Stop impulse buyers – I don’t let you buy my SW service without testing it first

Impulse buyerAn impulse purchase or impulse buying is an unplanned decision to buy a product or service, made just before a purchase (Wikipedia). So basically, impulse buyers are people that decide to purchase your product / service without carefully evaluating whether the product fits their needs.

A quick Google search shows plenty of results teaching you how to avoid being an impulse buyer yourself but basically nothing about stopping impulse buyers to buy from you. In fact, exploiting impulse purchases is a well-known market strategy (a typical example is retailers displaying sweets next to the checkout aisles, who can’t resist picking up some chocolate or gum while waiting in the queue?). It looks like everybody agrees that impulse buying is good for your business.

Well, I beg to disagree. In fact, we decided to remove all purchase links from our migration to WordPress service. You can order a test migration to see how your site would look like once moved to WordPress but we don’t let you directly buy the service. You may think we are stupid (well maybe you’re right but that’s a different discussion) and that we may be losing clients because of this (and you may also be right on this). So, why we did it?

The reason is quite simple. In complex products like ours, you don’t want clients that are not well aware of what the service provides or you’ll end up losing money (in hours spent educating them likely followed by a refund since your service is not really what they were looking for and you’re just tired of arguing with them). In previous versions of our webiste, clients were free to buy any of our packages but after running into this problem several times (typically, the client was expecting our service to install WP for them and configure and/or get a WP theme cloning their original one and not just migrate the content) we decided it was more cost-effective to force everybody to go through a test phase before taking their money (check our “how the process works” page).

Obviously, there are less drastic ways to avoid impulse buyers but the key question is the same: should you discourage or lure them? What’s your take?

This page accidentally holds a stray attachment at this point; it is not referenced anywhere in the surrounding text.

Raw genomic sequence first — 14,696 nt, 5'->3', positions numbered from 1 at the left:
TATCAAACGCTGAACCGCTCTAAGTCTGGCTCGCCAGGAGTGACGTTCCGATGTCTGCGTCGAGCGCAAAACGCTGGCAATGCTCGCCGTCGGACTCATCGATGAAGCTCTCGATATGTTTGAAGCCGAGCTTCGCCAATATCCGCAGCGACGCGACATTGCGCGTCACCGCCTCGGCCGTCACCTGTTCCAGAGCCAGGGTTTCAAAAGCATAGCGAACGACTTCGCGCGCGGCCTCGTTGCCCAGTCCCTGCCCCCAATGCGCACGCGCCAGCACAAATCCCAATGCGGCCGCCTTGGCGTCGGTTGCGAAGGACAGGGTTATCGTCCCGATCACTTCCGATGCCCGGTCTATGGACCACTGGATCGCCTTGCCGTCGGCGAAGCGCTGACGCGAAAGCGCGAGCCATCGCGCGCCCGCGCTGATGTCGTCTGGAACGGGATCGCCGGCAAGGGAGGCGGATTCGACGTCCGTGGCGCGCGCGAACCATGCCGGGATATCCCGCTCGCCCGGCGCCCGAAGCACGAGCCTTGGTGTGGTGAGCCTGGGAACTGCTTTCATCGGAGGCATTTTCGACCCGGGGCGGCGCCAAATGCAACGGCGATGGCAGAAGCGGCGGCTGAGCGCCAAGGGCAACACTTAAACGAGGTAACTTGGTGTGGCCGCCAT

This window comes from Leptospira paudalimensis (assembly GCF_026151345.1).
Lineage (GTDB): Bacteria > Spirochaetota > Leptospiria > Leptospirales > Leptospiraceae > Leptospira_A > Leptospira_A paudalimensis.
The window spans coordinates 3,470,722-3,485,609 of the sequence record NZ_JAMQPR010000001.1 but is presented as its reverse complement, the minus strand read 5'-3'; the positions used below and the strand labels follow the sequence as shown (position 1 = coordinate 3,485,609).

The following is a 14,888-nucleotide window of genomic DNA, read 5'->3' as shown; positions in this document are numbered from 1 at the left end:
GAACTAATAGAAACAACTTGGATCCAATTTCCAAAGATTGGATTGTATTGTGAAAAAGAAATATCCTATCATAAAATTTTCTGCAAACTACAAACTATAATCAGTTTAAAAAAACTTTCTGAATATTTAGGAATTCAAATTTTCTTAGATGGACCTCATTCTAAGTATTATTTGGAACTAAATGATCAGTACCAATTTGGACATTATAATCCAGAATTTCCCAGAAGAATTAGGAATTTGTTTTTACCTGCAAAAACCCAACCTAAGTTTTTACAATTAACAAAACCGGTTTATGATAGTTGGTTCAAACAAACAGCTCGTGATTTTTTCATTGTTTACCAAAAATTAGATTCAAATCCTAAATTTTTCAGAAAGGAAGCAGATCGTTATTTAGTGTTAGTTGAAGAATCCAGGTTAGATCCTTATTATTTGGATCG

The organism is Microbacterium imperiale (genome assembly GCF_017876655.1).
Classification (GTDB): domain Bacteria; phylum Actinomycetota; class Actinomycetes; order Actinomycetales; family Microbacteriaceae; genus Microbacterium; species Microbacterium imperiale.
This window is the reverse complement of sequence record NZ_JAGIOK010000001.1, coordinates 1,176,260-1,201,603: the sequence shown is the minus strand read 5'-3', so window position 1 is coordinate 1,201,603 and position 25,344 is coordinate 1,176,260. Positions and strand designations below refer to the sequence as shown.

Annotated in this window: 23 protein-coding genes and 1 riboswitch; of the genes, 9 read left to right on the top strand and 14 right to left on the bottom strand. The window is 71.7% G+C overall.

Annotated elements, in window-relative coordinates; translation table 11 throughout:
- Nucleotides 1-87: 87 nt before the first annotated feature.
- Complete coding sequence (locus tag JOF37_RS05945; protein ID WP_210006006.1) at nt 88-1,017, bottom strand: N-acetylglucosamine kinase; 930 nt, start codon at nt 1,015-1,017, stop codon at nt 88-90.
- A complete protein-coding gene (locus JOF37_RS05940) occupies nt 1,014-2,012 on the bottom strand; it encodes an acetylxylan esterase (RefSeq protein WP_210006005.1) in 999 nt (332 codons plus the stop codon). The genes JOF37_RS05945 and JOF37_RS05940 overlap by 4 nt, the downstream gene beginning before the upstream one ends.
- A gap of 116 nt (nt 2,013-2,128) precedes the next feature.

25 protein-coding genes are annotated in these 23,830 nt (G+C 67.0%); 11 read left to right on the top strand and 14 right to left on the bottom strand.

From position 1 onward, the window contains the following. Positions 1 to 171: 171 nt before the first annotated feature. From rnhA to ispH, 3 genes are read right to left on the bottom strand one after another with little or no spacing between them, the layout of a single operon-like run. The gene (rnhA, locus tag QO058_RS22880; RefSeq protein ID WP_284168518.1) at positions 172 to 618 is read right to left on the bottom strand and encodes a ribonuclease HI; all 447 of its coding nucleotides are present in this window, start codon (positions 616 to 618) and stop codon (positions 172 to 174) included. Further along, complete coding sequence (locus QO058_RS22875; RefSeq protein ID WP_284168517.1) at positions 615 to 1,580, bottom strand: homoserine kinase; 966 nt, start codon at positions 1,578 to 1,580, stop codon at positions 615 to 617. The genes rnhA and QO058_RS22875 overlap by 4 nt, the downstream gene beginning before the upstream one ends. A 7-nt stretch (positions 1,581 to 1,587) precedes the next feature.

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4 thoughts on “Stop impulse buyers – I don’t let you buy my SW service without testing it first

  1. My opinion is that what you are selling is really a productized consulting service. As such, you really do want to vet every client.

    In your business you have a small relationship with each client for the lifespan of their project… just as in consulting. With a pure product business, it’s transactional… you can literally “drop and run”. It’s not that clean in consulting. (I do know some consultants who try to make their services “drop and run” in nature. The services they provide under this model are usually VERY simple. And when they aren’t, the client usually isn’t very happy with the outcome.)

    As with any consulting or freelance service, you’ll get a lot of tire kickers who don’t realize that they are buying a specialized professional service that requires a lot of participation from their end. You need to limit the time you spend in one on one discussions with those who have the greatest probability of understanding the service that you provide.

    Of course, that blunt statement sounds exclusionary and discriminatory. You have to soft-pedal this intent in as friendly a way as possible in your marketing.

    PS: Excellent blog. I believe I followed this here from “business of software”.

    1. Hi Donald. Thanks for your comment. I agree with the need of being careful in the way of dealing with this in our marketing / website. You don’t want to scare possible “good clients” either.

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